The power of illusion. Beautiful Ft. Stewart military garrison. Nestled in Georgia pine forests, with training grounds all around that double as nature trails where hunting and fishing abound. The soldiers' barracks are still new, and more military housing is being built as we speak. Where the new PX offers clothing lines from Tommy Hilfiger, Ralph Lauren, cookware from LaCrueset, body products from Victoria Secret, and cigarettes and alcohol are not taxed. Churches, day cares, grade schools, laundries, night clubs, fast food restaurants, gas stations, hospitals, sports facilities, auto repair centers, post office, banks, libraries - even a furniture store are all available to soldiers and families now, without ever leaving the installation.
Illusions -- Delusions.
As soldiers and their families become more isolated from the civilian sector, with everything they could possibly want being offered on post, it is easy for them to lose their real connection with the civilian world, and easier still for the military to hide what it does not want the civilian world to see.
Soldiers and their families sacrifice their lives to their country long before they ever set foot on the battlefield, and most don't even realize it until it is too late. When it's time to ask for help, it's not the civilian world they go to; it's their commander, or their next-in-line supervisor. Too often these days, in the stress that has become a military "at war", the supervisor turns a blind eye, and the soldier is sent on his way. Too often what should be seen as a cry for help, is seen as malingering, and punished as a disciplinary problem. The soldier is ordered to speak about it to no one, and worse - the soldier is ordered to forget the problem ever existed. We knew about the 191 cases of child abuse on Ft. Stewart because we had access to the road that steered past the memorial to those cases. Does anyone know what has been done to alleviate the pain of the children abused? Did anyone away from Ft. Stewart hear their cry? Does anyone care to notice, and will anyone dare to help?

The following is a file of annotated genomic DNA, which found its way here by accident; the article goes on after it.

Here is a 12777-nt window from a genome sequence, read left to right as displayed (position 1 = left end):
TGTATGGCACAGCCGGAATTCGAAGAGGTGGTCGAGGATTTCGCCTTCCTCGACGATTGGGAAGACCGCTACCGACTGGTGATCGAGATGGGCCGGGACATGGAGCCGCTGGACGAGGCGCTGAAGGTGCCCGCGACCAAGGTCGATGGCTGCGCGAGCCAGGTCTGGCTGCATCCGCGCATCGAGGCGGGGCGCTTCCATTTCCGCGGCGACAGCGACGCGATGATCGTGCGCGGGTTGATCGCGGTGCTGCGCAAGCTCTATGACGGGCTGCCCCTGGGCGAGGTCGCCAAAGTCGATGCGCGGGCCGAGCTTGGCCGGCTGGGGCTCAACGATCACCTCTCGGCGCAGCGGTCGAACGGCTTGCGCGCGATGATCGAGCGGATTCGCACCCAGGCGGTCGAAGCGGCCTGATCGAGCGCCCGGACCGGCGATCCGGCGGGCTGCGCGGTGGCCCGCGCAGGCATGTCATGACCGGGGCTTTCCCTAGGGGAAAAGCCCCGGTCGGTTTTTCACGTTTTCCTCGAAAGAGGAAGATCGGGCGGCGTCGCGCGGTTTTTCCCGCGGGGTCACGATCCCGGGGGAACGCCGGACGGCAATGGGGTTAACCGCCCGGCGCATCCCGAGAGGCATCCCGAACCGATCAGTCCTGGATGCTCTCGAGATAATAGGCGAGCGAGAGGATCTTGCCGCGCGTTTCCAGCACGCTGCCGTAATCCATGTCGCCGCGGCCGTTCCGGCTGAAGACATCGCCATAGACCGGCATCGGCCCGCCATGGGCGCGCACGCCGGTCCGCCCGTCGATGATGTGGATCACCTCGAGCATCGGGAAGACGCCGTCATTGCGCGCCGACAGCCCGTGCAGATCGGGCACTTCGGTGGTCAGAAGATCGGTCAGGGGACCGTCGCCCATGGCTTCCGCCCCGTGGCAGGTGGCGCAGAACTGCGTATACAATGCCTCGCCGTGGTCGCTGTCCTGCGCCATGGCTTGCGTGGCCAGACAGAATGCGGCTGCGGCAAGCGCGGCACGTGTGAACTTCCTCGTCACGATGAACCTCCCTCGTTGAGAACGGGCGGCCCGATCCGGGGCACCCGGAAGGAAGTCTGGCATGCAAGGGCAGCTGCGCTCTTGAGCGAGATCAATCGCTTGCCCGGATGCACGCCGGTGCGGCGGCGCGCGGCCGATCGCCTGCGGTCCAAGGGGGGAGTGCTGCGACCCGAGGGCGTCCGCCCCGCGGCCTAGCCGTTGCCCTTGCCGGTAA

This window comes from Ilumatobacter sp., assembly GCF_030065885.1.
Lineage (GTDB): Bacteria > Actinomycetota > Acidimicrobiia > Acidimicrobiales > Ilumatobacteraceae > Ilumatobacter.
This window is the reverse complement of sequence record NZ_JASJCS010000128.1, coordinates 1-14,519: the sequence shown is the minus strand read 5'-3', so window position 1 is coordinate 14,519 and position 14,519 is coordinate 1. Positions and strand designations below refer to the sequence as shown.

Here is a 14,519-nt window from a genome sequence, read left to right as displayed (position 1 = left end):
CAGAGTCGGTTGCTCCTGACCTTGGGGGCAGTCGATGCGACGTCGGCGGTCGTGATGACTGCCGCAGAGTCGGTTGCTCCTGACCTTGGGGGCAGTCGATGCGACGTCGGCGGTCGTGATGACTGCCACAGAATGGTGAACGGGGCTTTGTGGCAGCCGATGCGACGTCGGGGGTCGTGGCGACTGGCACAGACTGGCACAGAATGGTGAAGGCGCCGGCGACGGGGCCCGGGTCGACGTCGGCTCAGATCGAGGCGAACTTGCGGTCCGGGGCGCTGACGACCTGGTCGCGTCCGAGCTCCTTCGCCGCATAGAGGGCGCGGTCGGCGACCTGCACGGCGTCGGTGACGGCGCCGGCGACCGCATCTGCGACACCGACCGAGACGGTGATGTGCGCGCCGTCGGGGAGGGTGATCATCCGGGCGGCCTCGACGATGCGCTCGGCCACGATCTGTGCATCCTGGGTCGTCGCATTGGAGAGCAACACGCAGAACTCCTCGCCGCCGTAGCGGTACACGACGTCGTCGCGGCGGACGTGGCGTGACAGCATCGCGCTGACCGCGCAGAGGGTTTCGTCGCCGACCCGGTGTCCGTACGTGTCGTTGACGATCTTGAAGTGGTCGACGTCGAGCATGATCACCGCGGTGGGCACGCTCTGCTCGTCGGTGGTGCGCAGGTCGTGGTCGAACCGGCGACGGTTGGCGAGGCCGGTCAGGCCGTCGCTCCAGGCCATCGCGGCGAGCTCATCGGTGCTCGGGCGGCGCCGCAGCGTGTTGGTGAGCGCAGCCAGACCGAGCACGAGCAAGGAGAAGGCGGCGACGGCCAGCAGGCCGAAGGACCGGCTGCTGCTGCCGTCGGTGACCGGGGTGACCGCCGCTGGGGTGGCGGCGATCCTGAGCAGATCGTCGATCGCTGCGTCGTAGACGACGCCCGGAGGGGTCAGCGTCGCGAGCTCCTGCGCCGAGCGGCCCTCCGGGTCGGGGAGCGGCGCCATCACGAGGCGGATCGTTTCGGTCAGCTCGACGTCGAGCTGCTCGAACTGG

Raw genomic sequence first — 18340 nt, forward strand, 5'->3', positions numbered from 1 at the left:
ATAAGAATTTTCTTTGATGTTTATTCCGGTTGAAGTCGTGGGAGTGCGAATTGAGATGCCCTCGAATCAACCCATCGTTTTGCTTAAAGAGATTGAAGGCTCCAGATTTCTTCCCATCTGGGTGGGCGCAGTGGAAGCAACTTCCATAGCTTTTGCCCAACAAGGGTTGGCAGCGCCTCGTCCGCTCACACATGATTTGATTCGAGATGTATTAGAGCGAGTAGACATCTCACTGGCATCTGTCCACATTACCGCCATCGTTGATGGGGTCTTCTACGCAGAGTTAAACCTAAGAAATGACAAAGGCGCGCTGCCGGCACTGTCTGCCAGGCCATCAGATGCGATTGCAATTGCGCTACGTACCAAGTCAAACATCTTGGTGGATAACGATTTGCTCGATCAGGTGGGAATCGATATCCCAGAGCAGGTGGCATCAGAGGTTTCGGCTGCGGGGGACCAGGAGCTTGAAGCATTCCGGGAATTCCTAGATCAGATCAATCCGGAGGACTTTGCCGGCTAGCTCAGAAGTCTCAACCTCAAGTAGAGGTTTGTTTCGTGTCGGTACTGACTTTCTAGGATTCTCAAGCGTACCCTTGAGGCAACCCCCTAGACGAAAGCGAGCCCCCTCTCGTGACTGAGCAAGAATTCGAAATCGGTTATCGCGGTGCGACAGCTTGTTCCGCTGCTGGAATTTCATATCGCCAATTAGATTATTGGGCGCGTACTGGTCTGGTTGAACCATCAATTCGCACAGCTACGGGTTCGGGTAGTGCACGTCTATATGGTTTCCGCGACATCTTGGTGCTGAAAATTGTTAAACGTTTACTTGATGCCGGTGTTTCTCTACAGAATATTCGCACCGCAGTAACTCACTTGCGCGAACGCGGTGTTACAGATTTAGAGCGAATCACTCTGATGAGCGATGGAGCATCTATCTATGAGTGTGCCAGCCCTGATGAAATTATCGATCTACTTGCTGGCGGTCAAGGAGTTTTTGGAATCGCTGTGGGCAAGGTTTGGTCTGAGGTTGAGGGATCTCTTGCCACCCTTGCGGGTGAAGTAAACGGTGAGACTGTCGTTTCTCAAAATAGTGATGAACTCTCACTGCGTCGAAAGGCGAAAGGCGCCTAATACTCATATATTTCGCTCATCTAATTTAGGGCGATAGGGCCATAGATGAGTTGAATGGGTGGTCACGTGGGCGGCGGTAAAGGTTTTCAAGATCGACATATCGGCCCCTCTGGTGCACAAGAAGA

This week, a soldier from the 3rd ID returned for 2 weeks R and R from Iraq. Once home, he was arrested on a DUI charge. Has anyone heard? Does anyone care to know what drove him to drink and drive? Chances are his counseling will be his return trip to Iraq, and no one will know that it was most likely knowing that he had to return, that caused him to drink at all.
Soldiers are losing their humanity. Soldiers are losing their soul. Does anyone care? Can anyone see? Their families see, but their families are fooled into believing that it is the sacrifice they make for having volunteered for the military. There are families who actually believe that there is honor in their struggle.
ILLUSION - DELUSION - when will the madness stop?
Soldiers are fighting to stay alive. Soldiers are giving in, and trying to die. Soldiers are losing their soul, and they have been fooled into believing that they are gaining honor.